The consensus among the majority of scholars is that Conservatism is a political ideology that developed in the early years of the nineteenth century. It is claimed that this happened as a response to the wide-ranging political, social and economic changes that swept across western Europe at the time. One major event that historians tend to refer to as an obvious symbol of this change - the move to what is described as the modern era - is the French Revolution of 1789. This was a particularly significant political event. During the Revolution the old absolute royal regime was demolished, and a new republic established on the basis of progressive principles, such as freedom, equality and fraternity (liberté, égalité, fraternité). And the assumption is that the political and social changes arising from this revolution were the main catalyst for the development of Conservative ideas. In other words, Conservatism is effectively an ideology that originally developed as a response to the French Revolution of 1789.

  • Some scholars have argued that the above story over-simplifies things a little and that Conservative trends are to be seen when considering political ideas from earlier periods. For example, some have argued for looking back as far as the early Greek period claiming that there are clear Conservative themes in the work of leading thinkers such as Plato (427-347 BC). Others refer to the work of different Medieval thinkers and argue that the ideas of more recent Conservatives of the nineteenth century echo themes that originally developed during this period. Another period referred to is the last decades of the seventeenth century, and in particular, the events in England which led to the 'Restoration' of the 1660s and the formalization of the regime of an exclusive monarchy which has, in effect, continued to this day. This is the period when the term 'Tory' was first used as a label to denote a particular political perspective. It was used to sum up the view of the group who were in favour of supporting the power of the monarchy, in contrast to the Whigs, who wished to reform it.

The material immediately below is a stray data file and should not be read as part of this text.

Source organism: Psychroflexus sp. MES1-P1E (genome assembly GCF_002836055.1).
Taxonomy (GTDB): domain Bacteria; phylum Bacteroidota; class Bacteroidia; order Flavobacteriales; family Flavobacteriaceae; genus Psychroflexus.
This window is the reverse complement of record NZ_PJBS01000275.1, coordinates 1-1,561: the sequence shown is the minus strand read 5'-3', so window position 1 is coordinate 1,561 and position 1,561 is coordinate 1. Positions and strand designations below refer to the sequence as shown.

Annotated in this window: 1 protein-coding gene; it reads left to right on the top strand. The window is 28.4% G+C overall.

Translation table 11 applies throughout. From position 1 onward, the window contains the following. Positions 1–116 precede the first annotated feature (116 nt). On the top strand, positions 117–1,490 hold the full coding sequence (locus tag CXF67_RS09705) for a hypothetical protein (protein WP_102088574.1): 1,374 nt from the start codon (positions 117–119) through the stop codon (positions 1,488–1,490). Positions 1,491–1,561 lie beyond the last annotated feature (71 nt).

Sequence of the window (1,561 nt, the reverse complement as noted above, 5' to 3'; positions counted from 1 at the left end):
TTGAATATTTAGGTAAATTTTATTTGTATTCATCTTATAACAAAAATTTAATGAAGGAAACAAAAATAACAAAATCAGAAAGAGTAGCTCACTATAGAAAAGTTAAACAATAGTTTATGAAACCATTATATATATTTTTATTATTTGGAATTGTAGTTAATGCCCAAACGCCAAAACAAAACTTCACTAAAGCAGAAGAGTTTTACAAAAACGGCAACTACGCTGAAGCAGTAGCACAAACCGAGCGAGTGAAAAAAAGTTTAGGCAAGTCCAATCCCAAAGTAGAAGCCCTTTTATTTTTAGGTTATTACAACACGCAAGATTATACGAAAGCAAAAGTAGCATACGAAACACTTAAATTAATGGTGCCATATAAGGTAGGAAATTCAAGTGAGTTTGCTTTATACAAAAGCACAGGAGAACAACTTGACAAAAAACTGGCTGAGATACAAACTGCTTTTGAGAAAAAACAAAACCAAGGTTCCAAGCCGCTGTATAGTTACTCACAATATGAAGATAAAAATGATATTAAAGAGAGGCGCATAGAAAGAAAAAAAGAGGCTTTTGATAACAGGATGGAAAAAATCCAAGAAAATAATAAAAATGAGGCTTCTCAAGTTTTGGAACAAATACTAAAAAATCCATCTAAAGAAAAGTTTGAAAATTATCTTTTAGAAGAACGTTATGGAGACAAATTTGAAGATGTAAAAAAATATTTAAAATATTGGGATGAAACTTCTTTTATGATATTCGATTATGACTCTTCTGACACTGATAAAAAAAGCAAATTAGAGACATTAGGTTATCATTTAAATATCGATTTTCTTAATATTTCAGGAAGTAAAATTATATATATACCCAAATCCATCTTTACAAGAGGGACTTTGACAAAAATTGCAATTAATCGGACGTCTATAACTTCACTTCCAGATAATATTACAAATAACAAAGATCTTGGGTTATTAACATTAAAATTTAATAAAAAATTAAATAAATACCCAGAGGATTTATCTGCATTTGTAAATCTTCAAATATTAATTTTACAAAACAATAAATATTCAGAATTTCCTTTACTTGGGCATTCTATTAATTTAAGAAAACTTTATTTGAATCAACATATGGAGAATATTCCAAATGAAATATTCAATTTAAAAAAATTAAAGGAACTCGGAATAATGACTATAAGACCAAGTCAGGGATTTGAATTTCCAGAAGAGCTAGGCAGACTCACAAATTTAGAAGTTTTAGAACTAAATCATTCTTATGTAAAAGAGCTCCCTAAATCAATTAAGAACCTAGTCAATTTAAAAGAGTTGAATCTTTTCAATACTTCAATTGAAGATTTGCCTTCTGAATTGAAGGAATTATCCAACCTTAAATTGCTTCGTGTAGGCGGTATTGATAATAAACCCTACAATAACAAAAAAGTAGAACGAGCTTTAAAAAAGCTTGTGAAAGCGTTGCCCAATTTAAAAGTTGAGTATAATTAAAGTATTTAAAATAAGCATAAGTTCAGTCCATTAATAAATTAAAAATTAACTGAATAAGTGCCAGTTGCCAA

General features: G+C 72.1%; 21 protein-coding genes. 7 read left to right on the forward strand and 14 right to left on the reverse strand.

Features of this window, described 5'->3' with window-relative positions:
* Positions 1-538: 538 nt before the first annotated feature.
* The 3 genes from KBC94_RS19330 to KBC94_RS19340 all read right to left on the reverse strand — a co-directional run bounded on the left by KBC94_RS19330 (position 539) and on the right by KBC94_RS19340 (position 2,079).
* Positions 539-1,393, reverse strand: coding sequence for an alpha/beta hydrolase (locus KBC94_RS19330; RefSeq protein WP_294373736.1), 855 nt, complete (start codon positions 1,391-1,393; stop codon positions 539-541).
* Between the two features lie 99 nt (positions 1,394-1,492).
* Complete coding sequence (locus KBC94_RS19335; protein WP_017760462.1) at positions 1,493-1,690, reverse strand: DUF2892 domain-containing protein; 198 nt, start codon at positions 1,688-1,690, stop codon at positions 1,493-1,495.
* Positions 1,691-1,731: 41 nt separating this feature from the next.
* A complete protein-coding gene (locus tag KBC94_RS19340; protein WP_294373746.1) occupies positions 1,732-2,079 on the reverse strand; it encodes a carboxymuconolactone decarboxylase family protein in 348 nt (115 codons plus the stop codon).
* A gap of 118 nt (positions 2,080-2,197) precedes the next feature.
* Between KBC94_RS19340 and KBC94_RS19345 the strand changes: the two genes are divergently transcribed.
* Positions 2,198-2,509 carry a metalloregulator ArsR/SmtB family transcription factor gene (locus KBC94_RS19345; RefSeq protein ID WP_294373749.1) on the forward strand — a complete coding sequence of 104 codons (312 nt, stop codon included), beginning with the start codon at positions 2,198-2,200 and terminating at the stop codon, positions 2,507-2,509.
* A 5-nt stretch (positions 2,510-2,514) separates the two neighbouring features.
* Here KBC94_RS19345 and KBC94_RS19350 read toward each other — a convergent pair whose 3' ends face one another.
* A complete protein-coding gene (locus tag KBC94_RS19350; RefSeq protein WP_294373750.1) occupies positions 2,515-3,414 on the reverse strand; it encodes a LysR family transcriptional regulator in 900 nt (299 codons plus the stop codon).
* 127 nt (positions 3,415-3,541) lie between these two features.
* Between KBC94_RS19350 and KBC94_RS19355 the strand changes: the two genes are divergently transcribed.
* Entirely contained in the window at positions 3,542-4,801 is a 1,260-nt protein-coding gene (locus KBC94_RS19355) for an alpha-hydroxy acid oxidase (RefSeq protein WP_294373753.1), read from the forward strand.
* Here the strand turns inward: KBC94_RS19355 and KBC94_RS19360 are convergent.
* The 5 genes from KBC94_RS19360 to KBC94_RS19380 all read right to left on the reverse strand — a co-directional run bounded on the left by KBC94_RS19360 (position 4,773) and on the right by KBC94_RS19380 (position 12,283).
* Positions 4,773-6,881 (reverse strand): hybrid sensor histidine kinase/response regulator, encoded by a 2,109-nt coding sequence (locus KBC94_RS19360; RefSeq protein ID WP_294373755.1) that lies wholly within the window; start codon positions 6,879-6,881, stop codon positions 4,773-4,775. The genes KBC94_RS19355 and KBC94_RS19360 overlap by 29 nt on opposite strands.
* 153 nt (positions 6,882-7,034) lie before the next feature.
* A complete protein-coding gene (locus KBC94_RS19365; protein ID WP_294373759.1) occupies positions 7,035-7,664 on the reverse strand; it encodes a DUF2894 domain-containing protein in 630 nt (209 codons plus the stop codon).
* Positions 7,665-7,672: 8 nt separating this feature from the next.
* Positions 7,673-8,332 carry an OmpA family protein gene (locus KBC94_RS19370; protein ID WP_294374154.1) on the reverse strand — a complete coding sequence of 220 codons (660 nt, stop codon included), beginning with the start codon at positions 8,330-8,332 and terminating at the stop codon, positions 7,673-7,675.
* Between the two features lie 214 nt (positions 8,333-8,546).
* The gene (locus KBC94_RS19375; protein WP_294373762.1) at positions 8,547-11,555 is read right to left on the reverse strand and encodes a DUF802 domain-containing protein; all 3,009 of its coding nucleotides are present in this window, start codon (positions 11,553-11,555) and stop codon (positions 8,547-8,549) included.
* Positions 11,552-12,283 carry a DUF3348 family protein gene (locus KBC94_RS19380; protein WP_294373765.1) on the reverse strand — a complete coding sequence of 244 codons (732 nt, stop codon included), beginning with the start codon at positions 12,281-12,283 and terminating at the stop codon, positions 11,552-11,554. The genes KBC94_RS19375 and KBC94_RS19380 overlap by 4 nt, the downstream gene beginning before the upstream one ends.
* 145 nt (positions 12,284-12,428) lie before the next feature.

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    Edmund Burke
  • Each of the above interpretations no doubt has its merits. However, despite the existence of a number of Conservative themes before 1789, it was only following the great revolution in France that Conservatism developed to become a body of coherent and self-aware political ideas. A key figure in this process was the philosopher and politician Edmund Burke (1729-97). In 1790 Burke published his famous book, Reflections on the Revolution in France - a piece of work which is now considered to be one of the earliest statements of Conservative principles.

    As the title suggests, Burke published his volume in response to the events in France a year earlier and in it Burke outlined why he was not supportive of the changes that arose from the Revolution. The sudden fall of the monarchy and the attempt to establish a new republic based on a belief in the freedom and equality of each individual was a matter of concern to him. Burke's fear was that there would be a sudden social change similar to that seen in France, but which would lead to an anarchic, chaotic condition and his intention in publishing Reflections was to warn the Westminster government in London against allowing such a situation to develop in Britain. Nowadays, some of Burke's ideas would probably seem totally unfounded. However, it is important to remember that the French Revolution was not an organized and peaceful event. There was bloody conflict and the collapse of the monarchy led to further conflict between different groups. Consequently, one can understand how some would have assumed at the time that the changes had led to a state of social anarchy. In any event, as noted, the publication of Reflections was a key event in the development of Conservatism and on account of the ideas outlined in the book, Burke came to be considered the father of the ideas expressed in it.